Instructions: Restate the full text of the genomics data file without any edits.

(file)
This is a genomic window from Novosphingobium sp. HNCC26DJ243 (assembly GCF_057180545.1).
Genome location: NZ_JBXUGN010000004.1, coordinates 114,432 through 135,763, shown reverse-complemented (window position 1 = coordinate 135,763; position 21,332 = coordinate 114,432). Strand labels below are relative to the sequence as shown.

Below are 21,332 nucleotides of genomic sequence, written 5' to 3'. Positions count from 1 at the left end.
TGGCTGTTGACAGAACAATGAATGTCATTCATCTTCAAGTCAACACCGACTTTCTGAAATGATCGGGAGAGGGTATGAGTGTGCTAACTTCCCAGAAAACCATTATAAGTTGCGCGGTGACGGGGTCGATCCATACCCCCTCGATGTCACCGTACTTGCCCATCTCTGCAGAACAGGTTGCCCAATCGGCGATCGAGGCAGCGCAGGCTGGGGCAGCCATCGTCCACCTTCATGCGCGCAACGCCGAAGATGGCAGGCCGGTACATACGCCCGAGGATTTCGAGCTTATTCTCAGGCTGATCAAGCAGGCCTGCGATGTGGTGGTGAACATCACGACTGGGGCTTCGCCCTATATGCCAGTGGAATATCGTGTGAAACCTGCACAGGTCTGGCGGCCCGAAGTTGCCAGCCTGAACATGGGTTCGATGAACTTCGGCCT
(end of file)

This is a genomic window from Novosphingobium sp. HNCC26DJ243 (assembly GCF_057180545.1).
Genome location: NZ_JBXUGN010000004.1, coordinates 114,432 through 135,763, shown reverse-complemented (window position 1 = coordinate 135,763; position 21,332 = coordinate 114,432). Strand labels below are relative to the sequence as shown.

Below are 21,332 nucleotides of genomic sequence, written 5' to 3'. Positions count from 1 at the left end.
TGGCTGTTGACAGAACAATGAATGTCATTCATCTTCAAGTCAACACCGACTTTCTGAAATGATCGGGAGAGGGTATGAGTGTGCTAACTTCCCAGAAAACCATTATAAGTTGCGCGGTGACGGGGTCGATCCATACCCCCTCGATGTCACCGTACTTGCCCATCTCTGCAGAACAGGTTGCCCAATCGGCGATCGAGGCAGCGCAGGCTGGGGCAGCCATCGTCCACCTTCATGCGCGCAACGCCGAAGATGGCAGGCCGGTACATACGCCCGAGGATTTCGAGCTTATTCTCAGGCTGATCAAGCAGGCCTGCGATGTGGTGGTGAACATCACGACTGGGGCTTCGCCCTATATGCCAGTGGAATATCGTGTGAAACCTGCACAGGTCTGGCGGCCCGAAGTTGCCAGCCTGAACATGGGTTCGATGAACTTCGGCCT